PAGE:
A French appeals court has confirmed the acquittal of Dominique de Villepin, a former prime minister, over a political scandal in which he was accused of smearing Nicolas Sarkozy, the president.
The court in Paris threw out an attempt by prosecutors to reverse last year’s verdict in which he was cleared of all charges over his role in the 2004 Clearstream inquiry.
The Clearstream case centred on a forged list of names, made public ahead of the 2007 presidential election, which falsely linked Sarkozy, who was standing for office, to a corruption investigation relating to secret Luxembourg bank accounts.
The list was sent to a number of people, including de Villepin, who was accused of knowing about the conspiracy but failing to stop it.
A lower court acquitted de Villepin in 2010 of charges of complicity in slander in the affair.
The scandal became known as the Clearstream affair after the bank involved.
Al Jazeera’s Jacky Rowland, reporting from Paris, said the Clearstream case boiled down to a bitter rivalry between the two politicians.
“It is a huge personal vindication for Dominique de Villepin and also a big political victory with his long-running rival Nicolas Sarkozy,” she said.
“Both men wanted to succeed Jacques Chirac as president, but while de Villepin became Chirac’s protege, his ruling party chose Sarkozy.”
De Villepin, a career diplomat, served as prime minister from 2005 until Sarkozy succeeded Chirac as head of state in 2007.
He is best remembered for leading the charge against the Iraq war at the United Nations in 2003.
Sarkozy and de Villepin are expected to stand against each other in next year’s presidential election.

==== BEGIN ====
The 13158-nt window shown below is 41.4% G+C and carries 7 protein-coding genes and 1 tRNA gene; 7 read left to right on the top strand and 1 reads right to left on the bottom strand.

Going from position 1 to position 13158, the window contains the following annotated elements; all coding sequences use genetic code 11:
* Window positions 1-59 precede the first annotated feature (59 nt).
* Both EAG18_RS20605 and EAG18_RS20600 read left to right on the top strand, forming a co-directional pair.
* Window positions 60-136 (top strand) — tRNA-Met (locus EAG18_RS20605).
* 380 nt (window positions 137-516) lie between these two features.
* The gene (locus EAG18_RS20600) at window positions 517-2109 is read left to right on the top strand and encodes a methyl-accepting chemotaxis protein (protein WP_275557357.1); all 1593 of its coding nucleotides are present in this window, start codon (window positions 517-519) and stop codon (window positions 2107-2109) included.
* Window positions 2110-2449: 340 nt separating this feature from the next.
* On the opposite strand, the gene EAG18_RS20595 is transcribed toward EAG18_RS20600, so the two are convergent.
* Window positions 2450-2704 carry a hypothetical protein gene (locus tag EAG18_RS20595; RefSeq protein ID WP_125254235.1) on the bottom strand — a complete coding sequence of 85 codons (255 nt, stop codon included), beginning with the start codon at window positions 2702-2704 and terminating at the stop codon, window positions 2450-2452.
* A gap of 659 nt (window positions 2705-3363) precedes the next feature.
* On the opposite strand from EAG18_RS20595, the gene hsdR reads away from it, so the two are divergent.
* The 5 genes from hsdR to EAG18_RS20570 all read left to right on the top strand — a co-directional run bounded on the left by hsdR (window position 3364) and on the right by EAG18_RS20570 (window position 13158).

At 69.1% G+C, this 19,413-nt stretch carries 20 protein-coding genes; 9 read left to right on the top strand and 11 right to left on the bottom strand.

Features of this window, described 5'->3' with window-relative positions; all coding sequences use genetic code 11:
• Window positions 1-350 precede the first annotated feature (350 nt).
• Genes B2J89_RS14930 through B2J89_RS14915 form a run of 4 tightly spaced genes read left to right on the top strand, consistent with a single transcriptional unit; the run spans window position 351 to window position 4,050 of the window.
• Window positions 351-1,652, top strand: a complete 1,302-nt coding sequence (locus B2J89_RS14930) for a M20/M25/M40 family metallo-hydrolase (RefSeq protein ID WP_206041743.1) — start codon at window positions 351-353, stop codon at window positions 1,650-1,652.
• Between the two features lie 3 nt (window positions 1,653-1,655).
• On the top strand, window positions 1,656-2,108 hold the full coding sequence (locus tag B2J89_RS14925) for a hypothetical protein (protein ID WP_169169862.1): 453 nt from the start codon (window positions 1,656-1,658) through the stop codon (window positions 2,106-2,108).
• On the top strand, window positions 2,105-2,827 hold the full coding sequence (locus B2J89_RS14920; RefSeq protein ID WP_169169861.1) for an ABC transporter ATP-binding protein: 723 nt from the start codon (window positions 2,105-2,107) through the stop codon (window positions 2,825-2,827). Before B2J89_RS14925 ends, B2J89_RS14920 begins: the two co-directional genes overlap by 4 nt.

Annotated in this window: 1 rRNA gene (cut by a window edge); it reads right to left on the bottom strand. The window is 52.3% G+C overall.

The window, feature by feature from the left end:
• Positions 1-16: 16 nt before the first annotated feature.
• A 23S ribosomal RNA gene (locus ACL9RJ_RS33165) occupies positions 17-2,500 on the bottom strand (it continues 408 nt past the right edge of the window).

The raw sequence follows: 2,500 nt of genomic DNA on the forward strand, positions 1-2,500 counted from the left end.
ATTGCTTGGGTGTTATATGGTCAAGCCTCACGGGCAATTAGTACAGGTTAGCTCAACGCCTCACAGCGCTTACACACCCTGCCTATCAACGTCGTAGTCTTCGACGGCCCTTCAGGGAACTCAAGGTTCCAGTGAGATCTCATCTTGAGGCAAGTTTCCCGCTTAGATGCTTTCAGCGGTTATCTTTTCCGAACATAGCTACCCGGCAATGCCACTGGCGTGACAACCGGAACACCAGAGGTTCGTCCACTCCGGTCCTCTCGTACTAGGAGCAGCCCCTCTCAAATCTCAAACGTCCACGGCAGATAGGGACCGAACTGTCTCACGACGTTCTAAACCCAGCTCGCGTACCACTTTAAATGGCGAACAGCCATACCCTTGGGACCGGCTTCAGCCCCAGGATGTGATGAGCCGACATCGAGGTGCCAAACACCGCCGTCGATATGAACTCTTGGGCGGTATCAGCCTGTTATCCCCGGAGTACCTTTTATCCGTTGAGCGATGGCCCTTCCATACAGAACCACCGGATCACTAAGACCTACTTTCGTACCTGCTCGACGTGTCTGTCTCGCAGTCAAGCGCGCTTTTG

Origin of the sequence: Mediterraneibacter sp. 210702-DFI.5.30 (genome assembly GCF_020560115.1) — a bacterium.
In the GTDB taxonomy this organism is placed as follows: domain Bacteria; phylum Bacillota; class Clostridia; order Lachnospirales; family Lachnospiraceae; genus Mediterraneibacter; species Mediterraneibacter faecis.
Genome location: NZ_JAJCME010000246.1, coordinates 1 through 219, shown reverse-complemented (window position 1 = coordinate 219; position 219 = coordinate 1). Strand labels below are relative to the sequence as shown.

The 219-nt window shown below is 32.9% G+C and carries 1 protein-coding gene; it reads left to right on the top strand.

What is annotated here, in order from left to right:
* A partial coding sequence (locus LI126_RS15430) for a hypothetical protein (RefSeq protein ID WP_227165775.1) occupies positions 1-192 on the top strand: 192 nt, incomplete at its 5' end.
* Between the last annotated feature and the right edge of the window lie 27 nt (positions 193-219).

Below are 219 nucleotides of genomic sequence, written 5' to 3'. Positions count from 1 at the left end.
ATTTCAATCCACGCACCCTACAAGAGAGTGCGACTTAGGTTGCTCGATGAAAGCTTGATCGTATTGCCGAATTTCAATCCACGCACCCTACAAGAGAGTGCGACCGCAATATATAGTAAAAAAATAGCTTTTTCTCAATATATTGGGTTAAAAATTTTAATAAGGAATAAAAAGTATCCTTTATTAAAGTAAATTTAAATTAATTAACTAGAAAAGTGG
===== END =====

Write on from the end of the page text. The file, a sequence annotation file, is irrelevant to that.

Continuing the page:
“De Villepin has a date with destiny and even though his political associates are keeping the cards close to their chests, polls give him a 35 per cent approval rating,” Rowland said.
Meanwhile, a judicial official has said the Paris prosecutor’s office is also opening a preliminary investigation into the claims of a French lawyer that Chirac received suitcases of cash from African leaders when he was in office.
The financial division of the prosecutor’s office will question Robert Bourgi, who claimed to be the go-between, about his allegations that also target de Villepin.
The official requested anonymity because he is not authorised to speak publicly.
Bourgi told a radio station on Monday that he had handed Chirac and de Villepin about $20m from heads of state of former French colonies between 1995 and 2005.
The secret campaign donations were sometimes concealed in African drums or crammed into suitcases.
Bourgi has also advised Sarkozy but denied passing cash to him.
His denial has been questioned by others, including supporters of de Villepin.
De Villepin’s potential challenge to Sarkozy at April’s election would follow years of bitter in-fighting in the Gaullist movement that has long dominated the French centre-right.